The most important thing we learned this year was how to spec motors/magnet weight. We made the mistake of trying to choose motors and magnets based off of how fast we wanted to move and how quickly we wanted to accelerate to that speed. What we learned at competition was that the only statistic we should have been designing for is how quickly we can stop moving. The reason for this is because our firmware operates by repeatedly checking for the thick border of the field using a line sensor while driving forward. When the border is detected, we need to decelerate quickly enough that we do not drive off the edge of the track. By designing without this in mind, we built a sumobot that could not go near its max power without driving off the edge. There are some possible workarounds by doing clever things with software (if we know we are approaching the edge beforehand we could slow down), but until we are there, the priority for the mechanical team should be not driving off the edge. To assist with this problem, we moved our wheels to the back of the bot rather than the center. This gives more time and distance for the line sensors to react. Another drive problem we had previously was magnets behind the wheels causing us to tilt backwards and get stuck on the floor. We had to remove these before competition. Now that the wheels are in the back, the bot only leans forward from magnet force.
The other thing we were wrong about for Gucci’s drive was that we worried too much about scraping the ground. We had a lot of distance between the bottom of our magnets and the field. When we talked to Sumozade at competition, they told us that they did not have any space between their magnets and the field (they dragged). The field is harder to scratch than we expected, because our practice field is not a great representation. Scratching is illegal, so the tricky problem is discovering how much force is ok before the robot starts scratching. We did not figure that out. Our plan for Gucc$$$ is to have nearly no distance between our magnets and the ground, but use shims to be sure that the weight of the bot is supported by our wheels and skids (shims are necessary to account for wheel deformation). When we moved the magnets closer to the ground in CAD, our Magnet force increased from under 200 lbs to over 450 lbs.
Why did we change?
While Ball Casters initially seemed like a good idea, we found that small particles get inside of them really easily, making them “Crunchy”. We were constantly having to buy replacements. Most bots are competition used skids that were kind of like small wheels. We did our best to do something similar, because this bot was designed around matching the meta.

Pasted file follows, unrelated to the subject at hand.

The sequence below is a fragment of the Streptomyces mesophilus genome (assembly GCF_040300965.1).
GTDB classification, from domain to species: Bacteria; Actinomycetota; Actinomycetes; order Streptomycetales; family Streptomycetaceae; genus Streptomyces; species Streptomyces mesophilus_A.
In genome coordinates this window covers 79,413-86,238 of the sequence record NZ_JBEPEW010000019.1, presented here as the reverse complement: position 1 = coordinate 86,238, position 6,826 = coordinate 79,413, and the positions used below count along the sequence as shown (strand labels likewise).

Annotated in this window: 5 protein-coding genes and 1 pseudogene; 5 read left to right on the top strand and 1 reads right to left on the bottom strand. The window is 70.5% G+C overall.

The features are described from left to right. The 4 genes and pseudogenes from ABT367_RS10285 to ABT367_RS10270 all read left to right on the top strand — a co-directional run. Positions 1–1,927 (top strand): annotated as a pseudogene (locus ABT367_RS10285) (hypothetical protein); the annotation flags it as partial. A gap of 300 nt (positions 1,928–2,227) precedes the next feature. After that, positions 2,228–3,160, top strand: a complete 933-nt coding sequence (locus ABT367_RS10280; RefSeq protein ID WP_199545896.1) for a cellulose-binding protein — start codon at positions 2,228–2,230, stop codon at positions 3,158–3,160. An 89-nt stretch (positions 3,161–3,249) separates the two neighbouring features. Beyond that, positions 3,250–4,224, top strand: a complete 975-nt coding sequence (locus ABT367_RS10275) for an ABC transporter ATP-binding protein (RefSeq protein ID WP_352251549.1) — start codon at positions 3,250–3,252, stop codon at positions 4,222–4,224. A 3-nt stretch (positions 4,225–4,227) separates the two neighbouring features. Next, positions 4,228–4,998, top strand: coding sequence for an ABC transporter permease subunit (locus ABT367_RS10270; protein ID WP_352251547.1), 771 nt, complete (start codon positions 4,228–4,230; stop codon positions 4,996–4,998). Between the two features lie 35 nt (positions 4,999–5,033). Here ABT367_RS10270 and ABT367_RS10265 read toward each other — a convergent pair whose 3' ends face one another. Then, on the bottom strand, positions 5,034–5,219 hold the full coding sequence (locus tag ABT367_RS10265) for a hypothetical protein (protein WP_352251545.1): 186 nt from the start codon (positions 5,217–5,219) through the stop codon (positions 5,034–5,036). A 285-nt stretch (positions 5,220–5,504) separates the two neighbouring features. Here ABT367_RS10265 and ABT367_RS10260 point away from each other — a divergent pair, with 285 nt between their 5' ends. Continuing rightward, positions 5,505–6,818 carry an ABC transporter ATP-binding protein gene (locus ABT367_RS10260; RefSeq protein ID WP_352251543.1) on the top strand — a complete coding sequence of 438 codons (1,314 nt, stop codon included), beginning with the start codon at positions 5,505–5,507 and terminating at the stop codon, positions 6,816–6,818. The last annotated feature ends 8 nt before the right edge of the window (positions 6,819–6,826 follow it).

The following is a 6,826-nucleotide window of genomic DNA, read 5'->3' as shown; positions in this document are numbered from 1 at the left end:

How does the new design work?
The new skid design is a 0.25 inch thick rectangle. It has a hole for a small steel axle to slide though, and 2 small PEEK plastic bushings sit on this axle. This is closer to the small rollers we saw bots use at competition (with some different material used) and it helps us stay closer to the ground.
Why did we change?
While the 2 stage spring steel concept was a cool idea, we found most teams used a sharpened blade that stayed close to the ground. The main issue with our spring steel design is that it could never bend enough for a smooth connection to be formed with the solid steel portion of the plow. Using this design, we would never be able to fully get under our opposing bots. The opposing bots plows would get stuck in that gap which is interesting, but not really effective unless in very specific cases. Also, most bots at competition used aluminum plows and only sometimes had steel, but when they did it was only at the very front.
How does the new design work?
The new design is still 2 stages, however both stages are aluminum. Each stage is at a different angle. The first stage can be sharpened to be flush with the ground. The front plate is also now angled so we have 3 different angles in the front of the bot. This aligns more with the curve shape other bots seem to have.
Gucc$$$ Electrical Design
We moved to the Teensy 3.6 since it gives more flexibility to the components we can use. All of its digital pins are interruptible, it has 2 pins with DACs, and it can use most communication methods (I2C, serial, CAM, etc). The controller is also programmable through the Arduino IDE, which makes things a bit simpler for Windows users.
On the previous bot, we ran into issue with the TOF sensors being too close to the ground. We moved the sensors up on the robot (Using cutouts on the side plate and front plate) and design new 45 degree mounts that are internal. We also added a standoff for the front line sensors to add greater distance between them and the wheels.
We removed the auxiliary pcb due to the redundancy created in the previous iteration. The main pcb now has a comparator IC to allow us to use pin interrupts on the Teensy while being able to adjust the interrupt threshold and keeping the analog signal going to the Teensy as a debug tool. To give the robot better control over its motion, we routed the motors’ encoder outputs to the Teensy and added an IMU as well. The only downside is that the board operates at three different voltages now. 5V comes from the ESCs and is used for the encoders and Teensy. The line and distance sensors are run at 3.3V since the Teensy’s pins cannot handle more than that. And the IMU runs at 1.8V.
- In April 2019, an experimental project began with the new software members to implement code that would help the robot adopt a more “cowardly” strategy in which the robot would dodge out of the way and then push the opponent once the opponent crossed in front of the robot again. Only the timed movements were created for the experiment, but it looked pretty promising.
- This could probably be used at the very beginning of the matches, as many opponents like charging straight at us.
Here was the team that worked on this project:
Mentor: Mason Murray-Cooper
Mechanical Leads: Alex Field and Hank Hellstrom
Electrical Lead: Juan Elizondo
Software Lead: Andrew Chang
Team Members: Phillip Holloway (Mechanical), Christopher Quinn Johnson (Mechanical), Logan Schick (Software)
Special Thanks to Varun Madabushi and Joe Spall for helping with Electrical and Jonathan Spalten for helping with Mechanical during crunch time